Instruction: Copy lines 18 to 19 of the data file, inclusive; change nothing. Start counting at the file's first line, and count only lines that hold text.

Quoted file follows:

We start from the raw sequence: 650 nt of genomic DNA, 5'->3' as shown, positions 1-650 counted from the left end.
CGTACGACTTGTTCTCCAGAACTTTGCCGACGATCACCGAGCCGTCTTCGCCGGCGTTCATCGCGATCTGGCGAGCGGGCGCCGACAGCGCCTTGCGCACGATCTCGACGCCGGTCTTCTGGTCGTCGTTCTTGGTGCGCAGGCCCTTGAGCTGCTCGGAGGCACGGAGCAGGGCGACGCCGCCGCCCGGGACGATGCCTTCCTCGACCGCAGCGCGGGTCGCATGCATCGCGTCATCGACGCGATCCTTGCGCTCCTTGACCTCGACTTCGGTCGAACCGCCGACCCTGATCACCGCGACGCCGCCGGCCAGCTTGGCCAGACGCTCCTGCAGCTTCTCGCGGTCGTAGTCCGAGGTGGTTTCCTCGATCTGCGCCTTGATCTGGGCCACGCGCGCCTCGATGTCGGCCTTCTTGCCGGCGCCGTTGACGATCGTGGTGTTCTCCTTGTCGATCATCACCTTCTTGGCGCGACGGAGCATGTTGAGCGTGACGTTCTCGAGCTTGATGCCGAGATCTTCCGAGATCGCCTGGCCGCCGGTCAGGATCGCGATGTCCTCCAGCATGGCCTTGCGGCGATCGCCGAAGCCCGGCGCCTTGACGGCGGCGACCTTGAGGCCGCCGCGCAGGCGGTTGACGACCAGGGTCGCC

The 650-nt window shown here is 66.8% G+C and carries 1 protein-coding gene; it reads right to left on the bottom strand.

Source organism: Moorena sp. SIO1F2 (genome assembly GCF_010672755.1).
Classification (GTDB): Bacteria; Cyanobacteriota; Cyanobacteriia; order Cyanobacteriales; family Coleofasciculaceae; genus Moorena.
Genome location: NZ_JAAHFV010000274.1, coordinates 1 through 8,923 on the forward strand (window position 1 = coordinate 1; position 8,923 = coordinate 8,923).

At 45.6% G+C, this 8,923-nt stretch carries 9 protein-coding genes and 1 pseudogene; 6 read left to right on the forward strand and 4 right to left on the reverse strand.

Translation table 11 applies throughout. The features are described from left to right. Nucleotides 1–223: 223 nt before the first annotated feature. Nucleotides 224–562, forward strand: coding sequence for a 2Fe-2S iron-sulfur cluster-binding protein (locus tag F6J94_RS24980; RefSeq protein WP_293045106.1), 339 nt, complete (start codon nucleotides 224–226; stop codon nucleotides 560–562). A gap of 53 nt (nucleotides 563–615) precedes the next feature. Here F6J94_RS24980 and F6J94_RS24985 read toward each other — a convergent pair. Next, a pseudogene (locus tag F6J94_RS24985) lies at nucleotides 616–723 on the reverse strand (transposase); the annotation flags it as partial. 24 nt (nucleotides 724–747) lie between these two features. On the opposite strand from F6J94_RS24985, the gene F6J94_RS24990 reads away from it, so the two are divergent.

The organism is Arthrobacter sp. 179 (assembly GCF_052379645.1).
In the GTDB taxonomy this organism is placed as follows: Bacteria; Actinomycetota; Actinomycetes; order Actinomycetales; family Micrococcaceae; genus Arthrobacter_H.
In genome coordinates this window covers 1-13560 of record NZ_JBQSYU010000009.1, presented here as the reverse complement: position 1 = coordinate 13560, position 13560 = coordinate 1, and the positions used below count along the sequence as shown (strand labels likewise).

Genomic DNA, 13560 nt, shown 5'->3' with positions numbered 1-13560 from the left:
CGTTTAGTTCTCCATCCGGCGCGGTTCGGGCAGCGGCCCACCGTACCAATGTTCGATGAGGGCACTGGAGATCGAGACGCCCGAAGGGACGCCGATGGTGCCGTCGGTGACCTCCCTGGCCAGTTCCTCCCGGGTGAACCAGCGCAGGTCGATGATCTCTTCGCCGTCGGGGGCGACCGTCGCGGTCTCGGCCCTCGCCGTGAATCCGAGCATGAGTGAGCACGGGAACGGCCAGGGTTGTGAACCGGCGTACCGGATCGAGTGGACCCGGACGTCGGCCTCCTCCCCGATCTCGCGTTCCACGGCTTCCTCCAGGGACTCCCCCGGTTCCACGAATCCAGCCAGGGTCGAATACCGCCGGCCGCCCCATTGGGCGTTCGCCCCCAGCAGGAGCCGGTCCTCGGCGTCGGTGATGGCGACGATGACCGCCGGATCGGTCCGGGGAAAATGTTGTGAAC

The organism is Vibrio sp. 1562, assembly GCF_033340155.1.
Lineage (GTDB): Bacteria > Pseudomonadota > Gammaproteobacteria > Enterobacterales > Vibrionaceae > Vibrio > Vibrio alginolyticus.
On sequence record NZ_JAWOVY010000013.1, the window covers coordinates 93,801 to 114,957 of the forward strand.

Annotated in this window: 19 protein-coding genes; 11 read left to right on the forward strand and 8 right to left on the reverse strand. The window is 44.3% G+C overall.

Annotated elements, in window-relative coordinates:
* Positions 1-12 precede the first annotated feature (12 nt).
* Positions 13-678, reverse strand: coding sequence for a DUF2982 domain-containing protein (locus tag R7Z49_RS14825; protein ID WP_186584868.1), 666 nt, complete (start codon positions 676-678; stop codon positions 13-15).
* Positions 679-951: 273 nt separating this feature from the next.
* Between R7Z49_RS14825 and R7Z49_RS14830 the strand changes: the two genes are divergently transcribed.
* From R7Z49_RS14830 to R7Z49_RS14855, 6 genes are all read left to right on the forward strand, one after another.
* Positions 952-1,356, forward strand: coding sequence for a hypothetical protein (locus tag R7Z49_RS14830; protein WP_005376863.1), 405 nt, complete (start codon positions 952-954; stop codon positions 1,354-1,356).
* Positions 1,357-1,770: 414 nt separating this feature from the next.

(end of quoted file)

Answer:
Annotated elements, in window-relative coordinates:
* Positions 1-12 precede the first annotated feature (12 nt).